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Tool Fanactic
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It is almost always on sliding TS, which are almost always used for cutting sheet goods.
The scoring blade climb cuts and its primary function is to elminate tear/chip out on prefinished sheet goods, melamine, veneer ply or mdf. It is a Euro thing and came from the way and material they use to build cabinet boxes.
 

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where's my table saw?
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Look out guys...

It is almost always on sliding TS, which are almost always used for cutting sheet goods.
The scoring blade climb cuts and its primary function is to elminate tear/chip out on prefinished sheet goods, melamine, veneer ply or mdf. It is a Euro thing and came from the way and material they use to build cabinet boxes.
Warner wrote more than a 3 word answer. :eek: We may be in for a short novel, who knows? Historical probably having to do with old iron things that make sawdust. ;)
 
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Old Methane Gas Cloud
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OMG! $1800 ! ! ! !

If it is single phase it would be worth the drive from here.
 

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I never realized that the score blade climb cut.

I am trying to come up with how that helps but can't think of anything, so I will ask. How come?
 

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Tool Fanactic
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It climb cuts (blade spins same direction as you feed the material) to avoid tear out. If it spun the same direction as the main blade, well that wouldn't help with any thing.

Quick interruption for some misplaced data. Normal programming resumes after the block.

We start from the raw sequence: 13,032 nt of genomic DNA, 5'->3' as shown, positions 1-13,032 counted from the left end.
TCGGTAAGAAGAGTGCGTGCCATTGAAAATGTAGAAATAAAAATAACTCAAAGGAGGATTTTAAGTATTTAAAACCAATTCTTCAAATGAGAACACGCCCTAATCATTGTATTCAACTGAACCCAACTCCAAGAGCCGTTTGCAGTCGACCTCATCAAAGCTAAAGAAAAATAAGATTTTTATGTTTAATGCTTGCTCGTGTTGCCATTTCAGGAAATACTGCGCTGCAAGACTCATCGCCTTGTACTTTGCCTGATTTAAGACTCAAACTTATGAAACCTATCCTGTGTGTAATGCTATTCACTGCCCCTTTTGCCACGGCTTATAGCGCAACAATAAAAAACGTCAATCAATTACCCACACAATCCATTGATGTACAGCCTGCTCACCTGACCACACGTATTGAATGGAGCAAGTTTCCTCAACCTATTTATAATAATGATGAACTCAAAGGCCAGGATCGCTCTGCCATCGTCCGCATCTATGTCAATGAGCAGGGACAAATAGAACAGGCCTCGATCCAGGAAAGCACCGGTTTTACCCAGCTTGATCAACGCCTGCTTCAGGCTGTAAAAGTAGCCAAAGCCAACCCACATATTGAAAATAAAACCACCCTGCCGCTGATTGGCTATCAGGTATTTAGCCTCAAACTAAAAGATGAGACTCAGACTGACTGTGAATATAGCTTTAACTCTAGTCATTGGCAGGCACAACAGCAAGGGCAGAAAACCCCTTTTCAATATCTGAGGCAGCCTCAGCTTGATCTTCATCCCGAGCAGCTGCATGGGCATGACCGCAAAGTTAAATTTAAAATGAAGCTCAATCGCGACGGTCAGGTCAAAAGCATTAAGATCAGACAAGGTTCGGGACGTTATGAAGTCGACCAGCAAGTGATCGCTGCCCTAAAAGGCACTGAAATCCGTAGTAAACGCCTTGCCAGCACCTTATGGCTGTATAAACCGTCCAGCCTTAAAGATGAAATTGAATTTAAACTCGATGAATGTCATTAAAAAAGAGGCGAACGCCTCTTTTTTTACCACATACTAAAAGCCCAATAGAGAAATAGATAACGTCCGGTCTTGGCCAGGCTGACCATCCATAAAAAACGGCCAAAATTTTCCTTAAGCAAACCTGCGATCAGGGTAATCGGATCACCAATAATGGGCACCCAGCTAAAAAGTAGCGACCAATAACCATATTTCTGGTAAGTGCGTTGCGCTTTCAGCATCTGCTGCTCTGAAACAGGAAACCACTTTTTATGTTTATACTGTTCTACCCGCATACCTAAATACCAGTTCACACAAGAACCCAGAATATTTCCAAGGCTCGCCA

The climb cut cuts up through the finished surface instead of down through it.
 

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WarnerConstInc. said:
It climb cuts (blade spins same direction as you feed the material) to avoid tear out. If it spun the same direction as the main blade, well that wouldn't help with any thing. The climb cut cuts up through the finished surface instead of down through it.

Ahhhh. That makes since. When I actually picture the process it is pretty obvious. I think without ever seeing one except in magazines I always assumed it worked by barely cutting into the sheet goods.

Thanks
 

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Discussion Starter #8
But???

Seeing this was called a scoring saw, I was starting to think it was just used to score the material and another saw actually did the final cutting. In comparison to a Grizzly sliding table saw with a separate scoring blade motor.

But now I see the second scoring blade mounted backwards to the main blade in picture 3 of the prior CL listing.

Thanks for the education.

Jon
Northern Michigan
 

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bzguy
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I operated a 10' bed SCMI slider for 2 years cutting panels for cabinet parts in a production shop.
This is an old model but still a dream machine if you do volume.
If fence is adjusted right it will square things up perfectly and cut uniformly without any tear-out.
I wish I could get it down here somehow at that price, worth every penny if it's intact.
 
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